East Cleveland police responded to a call of an altercation on Sunday. When they arrived on the scene, they found a woman lying on the ground, calling for help and a man who threw his shirt at their cruiser yelling at them. As bodycam video of the incident reveals, when the suspect charged one of the officers, he was shot once in the abdomen.
But the bullet didn’t really slow him down. While the shot knocked the perp down, he bounced right back up and resumed his attack on another officer.
It eventually took
three four cops to hold him down and cuff him, despite the gunshot wound. News reports don’t reveal whether or not the man was under the influence or not, but that seems a good bet given how little consideration he gave to the gunshot wound.
This is an excellent illustration of the stopping power — or lack thereof — of handgun rounds. As Dr. Sydney Vail wrote at policeman.com,
The point here is that no single ammunition that is typically used by law enforcement officers today can reliably claim to have superior stopping power.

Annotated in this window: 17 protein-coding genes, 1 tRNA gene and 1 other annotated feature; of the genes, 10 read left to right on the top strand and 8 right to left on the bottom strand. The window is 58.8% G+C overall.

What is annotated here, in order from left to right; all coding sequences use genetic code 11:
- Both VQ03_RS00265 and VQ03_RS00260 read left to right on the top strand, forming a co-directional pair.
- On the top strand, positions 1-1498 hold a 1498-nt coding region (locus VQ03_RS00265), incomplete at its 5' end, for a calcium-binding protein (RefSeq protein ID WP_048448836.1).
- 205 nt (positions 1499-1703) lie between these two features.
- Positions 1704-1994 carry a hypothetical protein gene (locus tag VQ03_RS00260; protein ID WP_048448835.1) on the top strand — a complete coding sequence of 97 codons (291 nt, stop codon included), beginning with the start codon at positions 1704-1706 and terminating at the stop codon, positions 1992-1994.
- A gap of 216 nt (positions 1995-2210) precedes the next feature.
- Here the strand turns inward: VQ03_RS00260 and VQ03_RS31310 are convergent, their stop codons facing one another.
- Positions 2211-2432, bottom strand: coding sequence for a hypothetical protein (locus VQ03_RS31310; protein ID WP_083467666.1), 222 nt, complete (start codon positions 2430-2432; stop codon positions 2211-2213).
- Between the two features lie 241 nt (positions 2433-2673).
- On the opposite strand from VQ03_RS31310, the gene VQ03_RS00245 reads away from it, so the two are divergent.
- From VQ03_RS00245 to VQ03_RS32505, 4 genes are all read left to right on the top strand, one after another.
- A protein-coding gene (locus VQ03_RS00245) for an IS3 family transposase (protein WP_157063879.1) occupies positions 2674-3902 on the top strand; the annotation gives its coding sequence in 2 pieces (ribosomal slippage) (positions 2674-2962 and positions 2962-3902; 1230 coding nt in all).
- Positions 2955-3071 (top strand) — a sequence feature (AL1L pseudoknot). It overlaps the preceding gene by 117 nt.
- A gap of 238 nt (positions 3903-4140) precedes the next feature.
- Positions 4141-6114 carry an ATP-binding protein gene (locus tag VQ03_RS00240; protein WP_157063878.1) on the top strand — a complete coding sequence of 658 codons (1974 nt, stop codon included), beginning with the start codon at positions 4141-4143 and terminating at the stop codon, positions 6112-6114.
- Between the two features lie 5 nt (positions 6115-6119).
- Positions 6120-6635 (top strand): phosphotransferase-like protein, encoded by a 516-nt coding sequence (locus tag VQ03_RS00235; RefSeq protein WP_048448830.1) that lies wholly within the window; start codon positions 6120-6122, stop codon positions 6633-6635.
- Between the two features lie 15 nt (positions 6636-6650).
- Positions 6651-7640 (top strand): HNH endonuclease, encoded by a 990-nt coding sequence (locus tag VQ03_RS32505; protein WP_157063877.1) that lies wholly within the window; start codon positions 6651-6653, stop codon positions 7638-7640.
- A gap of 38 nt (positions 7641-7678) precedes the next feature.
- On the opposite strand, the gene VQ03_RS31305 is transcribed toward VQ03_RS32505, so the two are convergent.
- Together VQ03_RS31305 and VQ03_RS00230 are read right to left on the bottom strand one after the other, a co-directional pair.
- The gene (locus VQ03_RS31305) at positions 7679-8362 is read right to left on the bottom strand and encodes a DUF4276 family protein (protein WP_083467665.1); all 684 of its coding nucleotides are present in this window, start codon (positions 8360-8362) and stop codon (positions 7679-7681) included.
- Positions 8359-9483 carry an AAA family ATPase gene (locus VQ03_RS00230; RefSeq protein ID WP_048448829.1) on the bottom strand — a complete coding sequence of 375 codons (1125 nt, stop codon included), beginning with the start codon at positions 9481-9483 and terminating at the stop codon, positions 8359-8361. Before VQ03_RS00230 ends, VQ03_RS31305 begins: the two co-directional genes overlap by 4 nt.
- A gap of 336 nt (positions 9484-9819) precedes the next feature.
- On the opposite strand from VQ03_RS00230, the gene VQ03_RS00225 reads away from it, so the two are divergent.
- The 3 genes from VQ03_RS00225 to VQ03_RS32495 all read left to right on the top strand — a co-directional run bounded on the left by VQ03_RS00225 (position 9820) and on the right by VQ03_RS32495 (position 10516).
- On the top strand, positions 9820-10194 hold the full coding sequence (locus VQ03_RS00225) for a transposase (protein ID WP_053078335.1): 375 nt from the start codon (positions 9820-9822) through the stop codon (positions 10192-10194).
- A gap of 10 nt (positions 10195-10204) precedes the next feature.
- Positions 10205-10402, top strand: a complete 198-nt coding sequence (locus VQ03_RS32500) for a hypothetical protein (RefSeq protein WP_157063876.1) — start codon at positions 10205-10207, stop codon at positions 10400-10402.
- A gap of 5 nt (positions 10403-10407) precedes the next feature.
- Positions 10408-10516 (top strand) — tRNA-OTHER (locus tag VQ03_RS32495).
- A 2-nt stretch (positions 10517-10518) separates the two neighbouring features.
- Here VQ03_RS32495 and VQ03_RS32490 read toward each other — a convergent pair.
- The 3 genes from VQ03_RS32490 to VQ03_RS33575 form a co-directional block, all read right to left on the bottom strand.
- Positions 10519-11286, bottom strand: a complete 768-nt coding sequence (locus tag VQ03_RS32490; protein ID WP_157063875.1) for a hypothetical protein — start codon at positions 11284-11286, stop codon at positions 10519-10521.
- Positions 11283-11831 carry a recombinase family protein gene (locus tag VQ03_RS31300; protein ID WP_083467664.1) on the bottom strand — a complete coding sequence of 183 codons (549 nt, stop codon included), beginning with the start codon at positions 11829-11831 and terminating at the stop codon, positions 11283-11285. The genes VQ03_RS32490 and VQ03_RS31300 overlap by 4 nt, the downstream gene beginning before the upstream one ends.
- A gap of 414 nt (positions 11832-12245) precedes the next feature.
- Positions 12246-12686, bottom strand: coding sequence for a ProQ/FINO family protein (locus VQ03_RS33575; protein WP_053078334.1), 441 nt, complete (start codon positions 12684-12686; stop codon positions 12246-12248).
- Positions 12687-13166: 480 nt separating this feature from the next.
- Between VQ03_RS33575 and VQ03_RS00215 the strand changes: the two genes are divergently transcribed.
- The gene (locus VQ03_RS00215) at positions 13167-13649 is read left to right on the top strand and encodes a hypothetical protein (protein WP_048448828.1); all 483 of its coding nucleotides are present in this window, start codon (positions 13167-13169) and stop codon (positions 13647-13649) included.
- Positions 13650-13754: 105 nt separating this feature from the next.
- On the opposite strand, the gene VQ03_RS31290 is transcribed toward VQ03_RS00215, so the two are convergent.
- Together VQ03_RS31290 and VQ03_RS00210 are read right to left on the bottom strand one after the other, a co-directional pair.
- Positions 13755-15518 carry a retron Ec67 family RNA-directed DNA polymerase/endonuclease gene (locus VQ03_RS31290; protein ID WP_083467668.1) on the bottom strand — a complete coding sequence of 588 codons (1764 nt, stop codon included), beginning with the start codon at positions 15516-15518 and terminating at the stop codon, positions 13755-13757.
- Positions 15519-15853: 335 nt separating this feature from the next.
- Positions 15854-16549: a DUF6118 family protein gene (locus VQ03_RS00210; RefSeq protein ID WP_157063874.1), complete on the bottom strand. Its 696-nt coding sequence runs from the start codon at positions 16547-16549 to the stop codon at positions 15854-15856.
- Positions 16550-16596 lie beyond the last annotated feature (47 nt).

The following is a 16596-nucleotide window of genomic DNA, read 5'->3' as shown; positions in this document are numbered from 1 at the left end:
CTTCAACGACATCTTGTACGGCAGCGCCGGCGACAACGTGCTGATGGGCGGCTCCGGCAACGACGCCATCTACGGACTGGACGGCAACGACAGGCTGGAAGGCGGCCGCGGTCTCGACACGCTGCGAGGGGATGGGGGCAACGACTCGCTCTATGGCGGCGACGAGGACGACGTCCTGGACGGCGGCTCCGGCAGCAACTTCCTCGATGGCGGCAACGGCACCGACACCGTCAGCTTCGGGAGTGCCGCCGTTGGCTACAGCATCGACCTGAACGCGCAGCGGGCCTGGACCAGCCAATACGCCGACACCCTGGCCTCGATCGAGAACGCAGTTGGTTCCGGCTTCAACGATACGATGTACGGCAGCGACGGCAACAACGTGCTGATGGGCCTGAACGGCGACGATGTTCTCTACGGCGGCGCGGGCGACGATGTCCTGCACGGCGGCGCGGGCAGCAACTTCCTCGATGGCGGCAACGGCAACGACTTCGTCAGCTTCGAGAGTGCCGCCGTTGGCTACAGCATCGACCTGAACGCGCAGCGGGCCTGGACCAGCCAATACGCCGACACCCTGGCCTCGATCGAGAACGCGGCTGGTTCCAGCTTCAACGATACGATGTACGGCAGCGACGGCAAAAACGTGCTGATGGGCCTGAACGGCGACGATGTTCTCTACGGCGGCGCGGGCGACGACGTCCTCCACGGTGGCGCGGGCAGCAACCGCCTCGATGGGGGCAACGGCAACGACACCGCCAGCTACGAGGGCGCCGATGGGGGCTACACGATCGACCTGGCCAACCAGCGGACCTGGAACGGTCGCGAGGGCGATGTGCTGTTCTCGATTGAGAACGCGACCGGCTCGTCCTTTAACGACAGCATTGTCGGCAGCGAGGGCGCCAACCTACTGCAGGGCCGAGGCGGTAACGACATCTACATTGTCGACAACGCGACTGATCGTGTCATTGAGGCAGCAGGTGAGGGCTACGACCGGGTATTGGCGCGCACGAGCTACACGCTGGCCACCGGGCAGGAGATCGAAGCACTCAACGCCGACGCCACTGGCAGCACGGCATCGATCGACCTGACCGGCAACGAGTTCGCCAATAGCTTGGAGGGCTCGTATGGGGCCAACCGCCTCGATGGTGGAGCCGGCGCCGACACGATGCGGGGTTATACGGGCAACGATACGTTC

I have seen a .22 caliber bullet completely incapacitate someone and a .45 ACP fail to achieve that result. People and animals shot with 10mm rounds and .357 SIG rounds have continued to run from the police. I have been on scene as a tactical medical provider when a suicidal person shot himself in the head with a .45 Colt round resulting in instant death. And I have seen the same results in suicides that used smaller calibers, including .22, .25, and .32. I have also seen people hit with 9mm, .40, and .45 without so much as staggering or slowing their verbal or physical activities.
Just as when you’re evaluating real estate, the three most important considerations in judging any round’s stopping power are location, location and location.
The ultimate stopping power rests with your training with your weapon system. Accurate hits in any reasonable caliber will “stop” a person if that person has experienced enough brain or spinal cord damage to interrupt regular neurologic impulses from reaching vital areas of the body or the person has hemorrhaged enough blood to lower his or her blood pressure where the brain no longer is able to function well. You can also stop a person if a major bone shatters after a bullet injures it, but does that stop the fight?
Again, that depends. If your attacker is under the influence, he may not even realize he’s been shot. Which is why personal defense trainers tell you to shoot until you’ve stopped the threat. And as this video shows, dangerous circumstances can develop quickly and make that difficult.